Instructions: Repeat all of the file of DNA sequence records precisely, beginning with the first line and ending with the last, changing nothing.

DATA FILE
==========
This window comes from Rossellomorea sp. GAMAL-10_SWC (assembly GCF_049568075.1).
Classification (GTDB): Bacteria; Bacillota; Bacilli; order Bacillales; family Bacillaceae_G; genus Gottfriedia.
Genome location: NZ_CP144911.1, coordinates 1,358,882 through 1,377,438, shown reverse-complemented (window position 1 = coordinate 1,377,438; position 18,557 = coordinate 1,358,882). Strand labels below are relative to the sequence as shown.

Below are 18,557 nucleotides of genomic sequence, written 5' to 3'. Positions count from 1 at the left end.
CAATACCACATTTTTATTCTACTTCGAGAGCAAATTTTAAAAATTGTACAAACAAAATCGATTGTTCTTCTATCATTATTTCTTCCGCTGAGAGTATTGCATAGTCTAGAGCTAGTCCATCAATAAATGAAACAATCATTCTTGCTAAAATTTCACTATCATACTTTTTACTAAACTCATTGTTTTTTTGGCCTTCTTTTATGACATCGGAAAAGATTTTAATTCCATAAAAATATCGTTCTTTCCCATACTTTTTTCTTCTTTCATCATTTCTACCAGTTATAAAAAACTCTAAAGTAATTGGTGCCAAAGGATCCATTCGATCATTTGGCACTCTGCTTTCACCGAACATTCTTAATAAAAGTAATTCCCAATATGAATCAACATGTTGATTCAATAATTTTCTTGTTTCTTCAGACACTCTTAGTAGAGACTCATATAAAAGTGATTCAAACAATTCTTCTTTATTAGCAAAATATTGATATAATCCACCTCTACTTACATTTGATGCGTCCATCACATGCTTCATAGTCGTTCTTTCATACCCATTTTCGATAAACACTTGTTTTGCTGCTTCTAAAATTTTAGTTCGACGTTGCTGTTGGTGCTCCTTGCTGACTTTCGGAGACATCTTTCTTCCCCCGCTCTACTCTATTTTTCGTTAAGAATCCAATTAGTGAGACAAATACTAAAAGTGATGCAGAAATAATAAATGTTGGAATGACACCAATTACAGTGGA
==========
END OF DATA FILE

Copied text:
This window comes from Rossellomorea sp. GAMAL-10_SWC (assembly GCF_049568075.1).
Classification (GTDB): Bacteria; Bacillota; Bacilli; order Bacillales; family Bacillaceae_G; genus Gottfriedia.
Genome location: NZ_CP144911.1, coordinates 1,358,882 through 1,377,438, shown reverse-complemented (window position 1 = coordinate 1,377,438; position 18,557 = coordinate 1,358,882). Strand labels below are relative to the sequence as shown.

Below are 18,557 nucleotides of genomic sequence, written 5' to 3'. Positions count from 1 at the left end.
CAATACCACATTTTTATTCTACTTCGAGAGCAAATTTTAAAAATTGTACAAACAAAATCGATTGTTCTTCTATCATTATTTCTTCCGCTGAGAGTATTGCATAGTCTAGAGCTAGTCCATCAATAAATGAAACAATCATTCTTGCTAAAATTTCACTATCATACTTTTTACTAAACTCATTGTTTTTTTGGCCTTCTTTTATGACATCGGAAAAGATTTTAATTCCATAAAAATATCGTTCTTTCCCATACTTTTTTCTTCTTTCATCATTTCTACCAGTTATAAAAAACTCTAAAGTAATTGGTGCCAAAGGATCCATTCGATCATTTGGCACTCTGCTTTCACCGAACATTCTTAATAAAAGTAATTCCCAATATGAATCAACATGTTGATTCAATAATTTTCTTGTTTCTTCAGACACTCTTAGTAGAGACTCATATAAAAGTGATTCAAACAATTCTTCTTTATTAGCAAAATATTGATATAATCCACCTCTACTTACATTTGATGCGTCCATCACATGCTTCATAGTCGTTCTTTCATACCCATTTTCGATAAACACTTGTTTTGCTGCTTCTAAAATTTTAGTTCGACGTTGCTGTTGGTGCTCCTTGCTGACTTTCGGAGACATCTTTCTTCCCCCGCTCTACTCTATTTTTCGTTAAGAATCCAATTAGTGAGACAAATACTAAAAGTGATGCAGAAATAATAAATGTTGGAATGACACCAATTACAGTGGA